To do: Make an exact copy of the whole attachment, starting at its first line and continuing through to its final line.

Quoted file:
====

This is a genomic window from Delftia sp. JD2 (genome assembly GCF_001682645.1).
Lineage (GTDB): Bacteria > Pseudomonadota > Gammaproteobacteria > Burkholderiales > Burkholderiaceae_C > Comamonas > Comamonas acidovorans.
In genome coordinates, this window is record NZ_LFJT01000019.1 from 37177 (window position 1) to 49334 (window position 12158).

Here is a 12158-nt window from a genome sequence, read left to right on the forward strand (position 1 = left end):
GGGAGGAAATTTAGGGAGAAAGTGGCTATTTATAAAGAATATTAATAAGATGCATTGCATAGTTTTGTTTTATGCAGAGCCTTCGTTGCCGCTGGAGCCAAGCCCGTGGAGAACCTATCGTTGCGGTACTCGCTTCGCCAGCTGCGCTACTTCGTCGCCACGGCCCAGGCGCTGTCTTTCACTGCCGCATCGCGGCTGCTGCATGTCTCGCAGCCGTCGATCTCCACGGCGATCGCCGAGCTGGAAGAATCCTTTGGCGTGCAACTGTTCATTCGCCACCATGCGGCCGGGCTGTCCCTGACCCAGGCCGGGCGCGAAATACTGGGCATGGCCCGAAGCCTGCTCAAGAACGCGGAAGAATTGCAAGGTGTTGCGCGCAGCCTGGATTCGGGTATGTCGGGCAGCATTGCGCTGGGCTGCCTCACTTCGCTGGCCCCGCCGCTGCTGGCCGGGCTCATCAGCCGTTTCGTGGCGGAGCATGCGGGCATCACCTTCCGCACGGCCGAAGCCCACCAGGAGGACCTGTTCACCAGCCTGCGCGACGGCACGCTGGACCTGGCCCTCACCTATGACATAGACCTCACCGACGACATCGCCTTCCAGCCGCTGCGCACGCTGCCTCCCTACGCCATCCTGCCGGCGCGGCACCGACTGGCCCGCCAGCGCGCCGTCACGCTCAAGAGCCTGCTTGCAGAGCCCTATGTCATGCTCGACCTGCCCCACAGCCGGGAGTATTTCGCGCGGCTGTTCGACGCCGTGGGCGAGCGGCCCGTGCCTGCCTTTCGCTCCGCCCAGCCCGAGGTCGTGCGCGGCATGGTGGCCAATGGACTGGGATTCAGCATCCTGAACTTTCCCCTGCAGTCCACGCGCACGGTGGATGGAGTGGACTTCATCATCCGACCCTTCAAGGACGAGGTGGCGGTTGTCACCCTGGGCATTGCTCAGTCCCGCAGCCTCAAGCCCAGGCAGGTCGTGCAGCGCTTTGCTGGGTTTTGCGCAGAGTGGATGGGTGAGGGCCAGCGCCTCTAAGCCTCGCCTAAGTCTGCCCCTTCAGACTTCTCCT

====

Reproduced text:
This is a genomic window from Delftia sp. JD2 (genome assembly GCF_001682645.1).
Lineage (GTDB): Bacteria > Pseudomonadota > Gammaproteobacteria > Burkholderiales > Burkholderiaceae_C > Comamonas > Comamonas acidovorans.
In genome coordinates, this window is record NZ_LFJT01000019.1 from 37177 (window position 1) to 49334 (window position 12158).

Here is a 12158-nt window from a genome sequence, read left to right on the forward strand (position 1 = left end):
GGGAGGAAATTTAGGGAGAAAGTGGCTATTTATAAAGAATATTAATAAGATGCATTGCATAGTTTTGTTTTATGCAGAGCCTTCGTTGCCGCTGGAGCCAAGCCCGTGGAGAACCTATCGTTGCGGTACTCGCTTCGCCAGCTGCGCTACTTCGTCGCCACGGCCCAGGCGCTGTCTTTCACTGCCGCATCGCGGCTGCTGCATGTCTCGCAGCCGTCGATCTCCACGGCGATCGCCGAGCTGGAAGAATCCTTTGGCGTGCAACTGTTCATTCGCCACCATGCGGCCGGGCTGTCCCTGACCCAGGCCGGGCGCGAAATACTGGGCATGGCCCGAAGCCTGCTCAAGAACGCGGAAGAATTGCAAGGTGTTGCGCGCAGCCTGGATTCGGGTATGTCGGGCAGCATTGCGCTGGGCTGCCTCACTTCGCTGGCCCCGCCGCTGCTGGCCGGGCTCATCAGCCGTTTCGTGGCGGAGCATGCGGGCATCACCTTCCGCACGGCCGAAGCCCACCAGGAGGACCTGTTCACCAGCCTGCGCGACGGCACGCTGGACCTGGCCCTCACCTATGACATAGACCTCACCGACGACATCGCCTTCCAGCCGCTGCGCACGCTGCCTCCCTACGCCATCCTGCCGGCGCGGCACCGACTGGCCCGCCAGCGCGCCGTCACGCTCAAGAGCCTGCTTGCAGAGCCCTATGTCATGCTCGACCTGCCCCACAGCCGGGAGTATTTCGCGCGGCTGTTCGACGCCGTGGGCGAGCGGCCCGTGCCTGCCTTTCGCTCCGCCCAGCCCGAGGTCGTGCGCGGCATGGTGGCCAATGGACTGGGATTCAGCATCCTGAACTTTCCCCTGCAGTCCACGCGCACGGTGGATGGAGTGGACTTCATCATCCGACCCTTCAAGGACGAGGTGGCGGTTGTCACCCTGGGCATTGCTCAGTCCCGCAGCCTCAAGCCCAGGCAGGTCGTGCAGCGCTTTGCTGGGTTTTGCGCAGAGTGGATGGGTGAGGGCCAGCGCCTCTAAGCCTCGCCTAAGTCTGCCCCTTCAGACTTCTCCT